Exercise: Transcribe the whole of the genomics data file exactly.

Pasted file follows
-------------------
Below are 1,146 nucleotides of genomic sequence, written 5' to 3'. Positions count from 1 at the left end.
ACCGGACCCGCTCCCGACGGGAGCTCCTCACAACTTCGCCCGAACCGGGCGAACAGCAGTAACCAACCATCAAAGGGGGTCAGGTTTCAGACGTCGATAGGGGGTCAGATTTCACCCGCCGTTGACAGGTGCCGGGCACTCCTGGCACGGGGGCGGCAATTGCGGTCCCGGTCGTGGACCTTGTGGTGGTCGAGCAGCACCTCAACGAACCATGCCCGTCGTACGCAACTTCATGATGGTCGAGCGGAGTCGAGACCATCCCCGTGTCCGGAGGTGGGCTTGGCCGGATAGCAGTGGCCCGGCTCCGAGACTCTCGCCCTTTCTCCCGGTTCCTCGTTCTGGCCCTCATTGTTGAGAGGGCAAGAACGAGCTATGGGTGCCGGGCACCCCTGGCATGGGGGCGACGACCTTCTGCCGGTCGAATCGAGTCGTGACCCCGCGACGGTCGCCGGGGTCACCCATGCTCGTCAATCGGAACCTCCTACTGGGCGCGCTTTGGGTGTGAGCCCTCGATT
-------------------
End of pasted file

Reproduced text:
Below are 1,146 nucleotides of genomic sequence, written 5' to 3'. Positions count from 1 at the left end.
ACCGGACCCGCTCCCGACGGGAGCTCCTCACAACTTCGCCCGAACCGGGCGAACAGCAGTAACCAACCATCAAAGGGGGTCAGGTTTCAGACGTCGATAGGGGGTCAGATTTCACCCGCCGTTGACAGGTGCCGGGCACTCCTGGCACGGGGGCGGCAATTGCGGTCCCGGTCGTGGACCTTGTGGTGGTCGAGCAGCACCTCAACGAACCATGCCCGTCGTACGCAACTTCATGATGGTCGAGCGGAGTCGAGACCATCCCCGTGTCCGGAGGTGGGCTTGGCCGGATAGCAGTGGCCCGGCTCCGAGACTCTCGCCCTTTCTCCCGGTTCCTCGTTCTGGCCCTCATTGTTGAGAGGGCAAGAACGAGCTATGGGTGCCGGGCACCCCTGGCATGGGGGCGACGACCTTCTGCCGGTCGAATCGAGTCGTGACCCCGCGACGGTCGCCGGGGTCACCCATGCTCGTCAATCGGAACCTCCTACTGGGCGCGCTTTGGGTGTGAGCCCTCGATT